shown in other instead.
A performance profiler displays performance data in a timeline. It reports how much time is spent per each frame for updating all aspects of your project: rendering nodes that are in view, updating their states, executing scripts with game logic, calculating physics, etc.
With the profiler, you can:
- Detect the bottlenecks of your application
- Check if art assets optimization is required
- Check if code optimization is required
- Compare the profiling results before and after the changes
- Generic profiler shows only the general statistics block.
- Rendering profiler shows the detailed rendering statistics and the timeline chart.
- Physics profiler shows the detailed physics-related statistics (within the Physics radius) and the timeline chart.
- World profiler shows the statistics on the whole loaded world.
To show profiler statistics in the in-game mode, exit the Editor with the enabled profiler or type show_profiler command and a value from 1 to 3 in the console.
|Total||The total time in milliseconds that both rendering and calculating of the frame took. This is the duration of the main loop in the application execution sequence.
You can count the framerate of your application if you sum up the Total time (preparing data on the CPU) and the Present time (when the GPU has finished its rendering work):
FPS = 1 / (Total + Present) x 1000For example, 5 ms of Total time and 5 ms of Present time will result in FPS equal to 100. 20 ms in sum mean 50 FPS. By 40-50 ms the framerate is too low and the application needs to be optimized.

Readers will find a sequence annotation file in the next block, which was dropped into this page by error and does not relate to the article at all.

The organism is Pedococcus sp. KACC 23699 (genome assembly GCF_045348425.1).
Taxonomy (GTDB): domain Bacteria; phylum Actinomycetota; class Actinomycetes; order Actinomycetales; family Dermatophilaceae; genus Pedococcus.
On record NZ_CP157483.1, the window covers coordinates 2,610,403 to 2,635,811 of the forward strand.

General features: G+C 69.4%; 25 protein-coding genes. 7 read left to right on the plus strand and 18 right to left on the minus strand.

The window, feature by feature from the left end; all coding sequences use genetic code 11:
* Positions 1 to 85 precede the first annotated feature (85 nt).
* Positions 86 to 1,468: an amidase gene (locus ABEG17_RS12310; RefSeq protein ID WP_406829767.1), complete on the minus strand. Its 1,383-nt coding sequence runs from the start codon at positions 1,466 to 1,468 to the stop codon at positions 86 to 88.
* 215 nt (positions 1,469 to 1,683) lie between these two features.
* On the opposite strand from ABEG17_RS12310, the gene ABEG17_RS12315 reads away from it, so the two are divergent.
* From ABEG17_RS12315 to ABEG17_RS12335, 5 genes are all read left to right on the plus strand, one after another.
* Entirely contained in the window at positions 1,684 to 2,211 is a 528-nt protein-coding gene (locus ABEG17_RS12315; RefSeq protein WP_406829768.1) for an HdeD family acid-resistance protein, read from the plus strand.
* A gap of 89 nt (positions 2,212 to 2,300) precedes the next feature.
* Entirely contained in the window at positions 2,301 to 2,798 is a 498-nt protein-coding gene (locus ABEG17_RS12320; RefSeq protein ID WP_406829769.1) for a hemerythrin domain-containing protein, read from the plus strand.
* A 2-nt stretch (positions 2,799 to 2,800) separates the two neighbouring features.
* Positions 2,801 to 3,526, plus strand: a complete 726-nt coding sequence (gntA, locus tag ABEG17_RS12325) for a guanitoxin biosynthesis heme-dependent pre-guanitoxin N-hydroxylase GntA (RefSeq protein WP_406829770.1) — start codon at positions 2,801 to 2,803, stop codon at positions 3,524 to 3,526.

|Update||The time to update application logic. This includes executing all functions in the update() loop of the world script. It also includes the update of states of all nodes (for example, update of the skinned animation or of a particle system to spawn new particles). To sum it up, this is the duration of the update loop.
|Render||The time it took to prepare all data to be rendered in the current frame and feed rendering commands from the CPU to the GPU. If the Render time is too high, it signals that art assets may need to be optimized, for example:
|Interface||The time required to render all GUI widgets.|
|Physics||The time required to perform all physics calculations.|
|PathFind||The time required to perform pathfinding calculations.|
|Present||The time between completing all calculations on the CPU up to the moment when the GPU has finished rendering the frame. (See the illustration). This counter is useful to analyze the bottleneck in your application's performance.
|Heap||The size of all memory pools allocated for the application. Unigine allocator allocates memory pools in pools which allows the allocation to be faster and more efficient (if USE_MEMORY directive is used, by default). As the memory is allocated in pools, the counter value increases stepwise.|